If you want to see the rings on Saturn and craters on the moon, you want a telescope that has the biggest aperture, or diameter of the primary lens or mirror, at a price you can afford and with decent focal length. In fact, most space enthusiasts will tell you that the only thing that matters in a telescope is aperture.

Ease of Use
The easier a telescope is to assemble, haul out to a remote and dark location, and set up once you’re there, the more likely you are to stick with the hobby. So, when we tested all of these telescopes, we kept our focus on finding the simplest telescope available.

Our telescope testers approached each telescope with the curiosity of a newcomer. They familiarized themselves with the knobs and the movement of the telescope on the mount. If the device included go-to capabilities, they set up the controls by inputting the location, time of night and began the star alignment. All of these factors were considered in our score for ease of use.

We also considered the initial assembly of each unit. Some telescopes required no tools and had straightforward instructions on how to put each piece together – we had those telescopes up and ready to align within minutes. Other telescopes were bulky and included several pieces that we had to assemble ourselves – including a tripod in some cases. In the case of the Orion StarBlast 6i, we had to disassemble what came in the box in order to attach the computer bits and pieces and then reassemble it.

Lightweight and compact models are easy to pack and take with you on hikes or to star parties, which is why we considered the weight of each telescope, too. Other factors, like backlit buttons, are helpful when you’re trying to locate a star on the hand-held control. Nearly every telescope included a finderscope, which is a small scope that places a crosshair or red laser dot on your target so you can quickly and easily line up your main optics.

As important as it is to choose a telescope that you understand how to use, it’s also important to choose one that gives you the best-quality image possible. The larger the aperture on a telescope, the more light comes through that opening – that means you can see faraway stars and dim stars better than through a telescope with a smaller aperture.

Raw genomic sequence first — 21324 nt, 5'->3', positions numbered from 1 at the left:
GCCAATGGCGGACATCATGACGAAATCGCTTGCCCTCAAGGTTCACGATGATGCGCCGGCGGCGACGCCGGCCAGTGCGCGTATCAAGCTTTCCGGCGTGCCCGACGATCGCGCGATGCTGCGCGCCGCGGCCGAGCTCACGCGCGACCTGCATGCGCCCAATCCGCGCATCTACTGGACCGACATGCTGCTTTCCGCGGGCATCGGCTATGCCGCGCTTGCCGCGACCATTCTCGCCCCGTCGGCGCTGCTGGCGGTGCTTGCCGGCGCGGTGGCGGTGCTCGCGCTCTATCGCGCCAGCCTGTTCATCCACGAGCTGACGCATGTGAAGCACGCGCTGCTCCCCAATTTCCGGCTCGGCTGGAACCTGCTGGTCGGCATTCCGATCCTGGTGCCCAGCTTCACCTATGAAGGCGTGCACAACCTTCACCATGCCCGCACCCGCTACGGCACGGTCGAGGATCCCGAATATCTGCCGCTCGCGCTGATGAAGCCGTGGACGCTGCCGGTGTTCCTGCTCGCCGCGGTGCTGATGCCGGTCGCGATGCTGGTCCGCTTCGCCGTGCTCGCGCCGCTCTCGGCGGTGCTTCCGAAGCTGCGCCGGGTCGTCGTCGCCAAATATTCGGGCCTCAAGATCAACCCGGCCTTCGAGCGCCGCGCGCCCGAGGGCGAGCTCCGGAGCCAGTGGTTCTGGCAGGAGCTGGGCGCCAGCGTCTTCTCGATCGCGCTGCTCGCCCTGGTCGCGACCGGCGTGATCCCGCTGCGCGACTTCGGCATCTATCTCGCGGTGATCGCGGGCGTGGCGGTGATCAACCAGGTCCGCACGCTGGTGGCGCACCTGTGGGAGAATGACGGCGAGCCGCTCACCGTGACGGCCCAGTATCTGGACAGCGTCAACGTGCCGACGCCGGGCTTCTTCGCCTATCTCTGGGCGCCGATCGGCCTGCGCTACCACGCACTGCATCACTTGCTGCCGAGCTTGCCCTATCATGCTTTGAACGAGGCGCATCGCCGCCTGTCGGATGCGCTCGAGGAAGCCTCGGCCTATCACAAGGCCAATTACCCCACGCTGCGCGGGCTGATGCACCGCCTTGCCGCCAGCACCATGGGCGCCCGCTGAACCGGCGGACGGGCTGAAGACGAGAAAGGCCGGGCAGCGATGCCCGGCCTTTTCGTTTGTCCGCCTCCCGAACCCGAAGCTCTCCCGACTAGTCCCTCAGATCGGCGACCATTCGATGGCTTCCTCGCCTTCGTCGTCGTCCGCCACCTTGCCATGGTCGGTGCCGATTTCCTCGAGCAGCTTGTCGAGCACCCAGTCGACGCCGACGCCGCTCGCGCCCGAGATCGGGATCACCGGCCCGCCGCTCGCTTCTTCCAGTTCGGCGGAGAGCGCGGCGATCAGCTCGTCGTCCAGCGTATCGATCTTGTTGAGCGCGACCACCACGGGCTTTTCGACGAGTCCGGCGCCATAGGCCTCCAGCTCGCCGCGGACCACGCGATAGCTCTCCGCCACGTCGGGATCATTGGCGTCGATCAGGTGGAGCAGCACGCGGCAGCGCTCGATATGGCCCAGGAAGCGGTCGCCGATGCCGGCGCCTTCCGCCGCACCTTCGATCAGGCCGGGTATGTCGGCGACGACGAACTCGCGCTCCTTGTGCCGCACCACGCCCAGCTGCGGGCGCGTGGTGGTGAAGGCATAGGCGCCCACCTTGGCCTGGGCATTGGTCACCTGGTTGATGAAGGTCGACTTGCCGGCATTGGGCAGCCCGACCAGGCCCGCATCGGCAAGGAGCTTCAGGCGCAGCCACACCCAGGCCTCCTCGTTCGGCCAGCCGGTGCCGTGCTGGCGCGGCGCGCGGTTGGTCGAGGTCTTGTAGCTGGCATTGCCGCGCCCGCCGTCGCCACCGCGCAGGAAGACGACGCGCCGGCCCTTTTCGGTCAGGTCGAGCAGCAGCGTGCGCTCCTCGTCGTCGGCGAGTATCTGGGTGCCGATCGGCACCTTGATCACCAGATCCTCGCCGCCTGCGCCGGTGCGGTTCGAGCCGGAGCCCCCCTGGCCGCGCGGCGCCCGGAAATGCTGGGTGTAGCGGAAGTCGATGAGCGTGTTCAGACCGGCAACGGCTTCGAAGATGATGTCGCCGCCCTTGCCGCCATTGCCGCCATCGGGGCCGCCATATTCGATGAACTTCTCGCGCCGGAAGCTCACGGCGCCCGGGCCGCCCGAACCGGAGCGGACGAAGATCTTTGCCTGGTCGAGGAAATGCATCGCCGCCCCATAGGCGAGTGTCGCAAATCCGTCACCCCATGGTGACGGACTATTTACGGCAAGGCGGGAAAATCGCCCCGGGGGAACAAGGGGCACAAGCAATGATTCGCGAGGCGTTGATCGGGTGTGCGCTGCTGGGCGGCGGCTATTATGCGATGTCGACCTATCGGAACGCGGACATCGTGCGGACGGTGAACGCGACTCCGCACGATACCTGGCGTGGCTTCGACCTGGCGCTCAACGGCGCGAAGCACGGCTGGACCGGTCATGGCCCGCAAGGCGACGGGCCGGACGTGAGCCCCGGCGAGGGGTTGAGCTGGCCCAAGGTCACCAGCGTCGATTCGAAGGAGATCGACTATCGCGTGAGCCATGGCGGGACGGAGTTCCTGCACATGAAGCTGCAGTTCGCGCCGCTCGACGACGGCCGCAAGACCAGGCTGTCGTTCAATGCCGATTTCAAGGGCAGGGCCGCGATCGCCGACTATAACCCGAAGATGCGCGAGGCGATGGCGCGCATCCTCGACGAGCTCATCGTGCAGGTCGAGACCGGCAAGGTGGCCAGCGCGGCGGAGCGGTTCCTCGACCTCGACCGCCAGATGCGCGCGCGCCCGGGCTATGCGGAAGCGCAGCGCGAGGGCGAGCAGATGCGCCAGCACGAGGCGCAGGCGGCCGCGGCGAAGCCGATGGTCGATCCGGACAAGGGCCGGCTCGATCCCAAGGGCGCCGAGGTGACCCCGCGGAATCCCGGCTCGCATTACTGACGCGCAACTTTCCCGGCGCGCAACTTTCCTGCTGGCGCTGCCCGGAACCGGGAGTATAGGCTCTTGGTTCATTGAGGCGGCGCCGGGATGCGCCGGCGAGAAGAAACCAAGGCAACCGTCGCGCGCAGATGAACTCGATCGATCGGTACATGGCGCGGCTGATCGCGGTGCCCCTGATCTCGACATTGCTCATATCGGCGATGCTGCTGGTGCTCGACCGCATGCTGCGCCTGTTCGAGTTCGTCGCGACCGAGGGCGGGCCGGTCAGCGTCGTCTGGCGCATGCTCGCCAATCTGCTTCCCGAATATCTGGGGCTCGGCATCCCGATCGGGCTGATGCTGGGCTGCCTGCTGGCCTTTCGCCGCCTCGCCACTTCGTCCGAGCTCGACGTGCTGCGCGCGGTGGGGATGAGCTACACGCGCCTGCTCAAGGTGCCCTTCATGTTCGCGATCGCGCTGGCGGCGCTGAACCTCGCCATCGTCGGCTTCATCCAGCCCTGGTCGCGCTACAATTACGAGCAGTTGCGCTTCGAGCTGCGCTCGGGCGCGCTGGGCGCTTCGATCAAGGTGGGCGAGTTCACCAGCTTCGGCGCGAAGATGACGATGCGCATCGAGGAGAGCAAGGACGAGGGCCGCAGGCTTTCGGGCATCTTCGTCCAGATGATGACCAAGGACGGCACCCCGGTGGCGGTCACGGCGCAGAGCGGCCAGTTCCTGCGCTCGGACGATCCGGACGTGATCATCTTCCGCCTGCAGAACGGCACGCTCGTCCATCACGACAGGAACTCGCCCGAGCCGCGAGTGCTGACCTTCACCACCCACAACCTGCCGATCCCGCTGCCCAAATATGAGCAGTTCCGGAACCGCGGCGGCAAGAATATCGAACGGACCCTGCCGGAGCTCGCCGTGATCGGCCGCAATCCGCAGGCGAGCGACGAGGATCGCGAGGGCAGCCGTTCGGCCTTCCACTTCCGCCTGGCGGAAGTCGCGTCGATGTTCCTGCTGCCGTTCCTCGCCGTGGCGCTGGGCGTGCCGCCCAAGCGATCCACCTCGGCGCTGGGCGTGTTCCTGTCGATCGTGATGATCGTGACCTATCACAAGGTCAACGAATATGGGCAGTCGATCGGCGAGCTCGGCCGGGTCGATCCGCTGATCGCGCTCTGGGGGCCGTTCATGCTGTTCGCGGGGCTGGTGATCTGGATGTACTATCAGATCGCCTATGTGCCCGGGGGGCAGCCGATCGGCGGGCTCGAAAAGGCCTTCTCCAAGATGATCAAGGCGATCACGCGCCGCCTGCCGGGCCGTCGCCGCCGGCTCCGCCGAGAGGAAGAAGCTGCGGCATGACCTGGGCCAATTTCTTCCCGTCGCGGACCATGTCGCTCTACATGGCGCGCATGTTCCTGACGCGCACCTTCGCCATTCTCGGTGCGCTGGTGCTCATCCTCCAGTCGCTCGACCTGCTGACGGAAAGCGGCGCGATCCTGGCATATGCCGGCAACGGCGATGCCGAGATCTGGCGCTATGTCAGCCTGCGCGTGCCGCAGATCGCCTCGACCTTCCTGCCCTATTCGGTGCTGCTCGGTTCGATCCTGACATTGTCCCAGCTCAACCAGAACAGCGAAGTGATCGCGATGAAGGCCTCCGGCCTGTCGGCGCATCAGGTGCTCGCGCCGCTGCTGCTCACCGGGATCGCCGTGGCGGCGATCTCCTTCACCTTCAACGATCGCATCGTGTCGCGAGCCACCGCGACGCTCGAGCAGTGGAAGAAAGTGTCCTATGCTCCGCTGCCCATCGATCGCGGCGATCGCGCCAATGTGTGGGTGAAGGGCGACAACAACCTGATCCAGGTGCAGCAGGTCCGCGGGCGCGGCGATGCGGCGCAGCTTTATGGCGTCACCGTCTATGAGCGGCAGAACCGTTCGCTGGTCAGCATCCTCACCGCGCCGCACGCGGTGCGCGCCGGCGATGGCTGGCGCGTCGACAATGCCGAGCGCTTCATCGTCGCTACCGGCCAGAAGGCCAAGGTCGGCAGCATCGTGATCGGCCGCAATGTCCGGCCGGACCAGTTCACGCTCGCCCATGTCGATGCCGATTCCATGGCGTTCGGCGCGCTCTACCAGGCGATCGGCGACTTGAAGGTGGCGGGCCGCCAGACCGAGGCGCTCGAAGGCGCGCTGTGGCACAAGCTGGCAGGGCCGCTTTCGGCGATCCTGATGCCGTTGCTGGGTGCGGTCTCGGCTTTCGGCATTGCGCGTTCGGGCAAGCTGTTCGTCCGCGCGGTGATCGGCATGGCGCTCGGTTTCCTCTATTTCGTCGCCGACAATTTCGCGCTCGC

We considered each tester’s experience with magnification set to 50x per inch of aperture for each telescope. Everyone started with just trying to find the moon because it was the brightest light in the sky. Afterward, we found a bright star, focused on it and then performed the "snap test," in which one tests the telescope’s ability to focus on a star quickly and clearly, rather than the star bleeding into focus.

The detail you can see on a planet, for example, is determined by a few different factors, including focal ratio and the highest useful magnification, but largely is due to the eyepiece you’re using. So, a 10mm eyepiece, for instance, gives you a clearer image, but a smaller field of view. Those that offered an overall higher magnification received more credit than those that didn’t, because you can get more impressive views of planets. Although focal length and focal ratios are extremely important to those who engage in astrophotography, they are important specifications to pay attention to when choosing a telescope to meet your needs. Longer focal lengths allow for higher magnification and give you more telescope for your money. We assessed all of the factors that comprise the optics of each telescope on our list and considered those in our score so you can choose the right one for you.

What Else Is Important in Choosing a Telescope for Beginners?

The way you find the stars you want to look at varies from telescope to telescope. If you’re a do-it-yourself beginner astronomer, you might prefer a simple scope that lets you point and aim to find the morning or evening star (aka Venus – yes, both, depending on where you are). If you’re still learning the night sky, a go-to telescope might be better. Beginners who are scoping out the skies from their backyards might be interested in a specific, unique mount, while others who are packing up their telescopes for a hike where no city lights can interfere may be more interested in a more common, easier-to-transport mount.

Also, no one is perfect – not even manufacturers that mass-produce these telescopes. It’s important to buy a telescope from a manufacturer that offers a strong warranty. The standard warranty offers one to two years of protection, but the best warranties are those that cover any defects for the lifetime of your telescope.

Stability & Tracking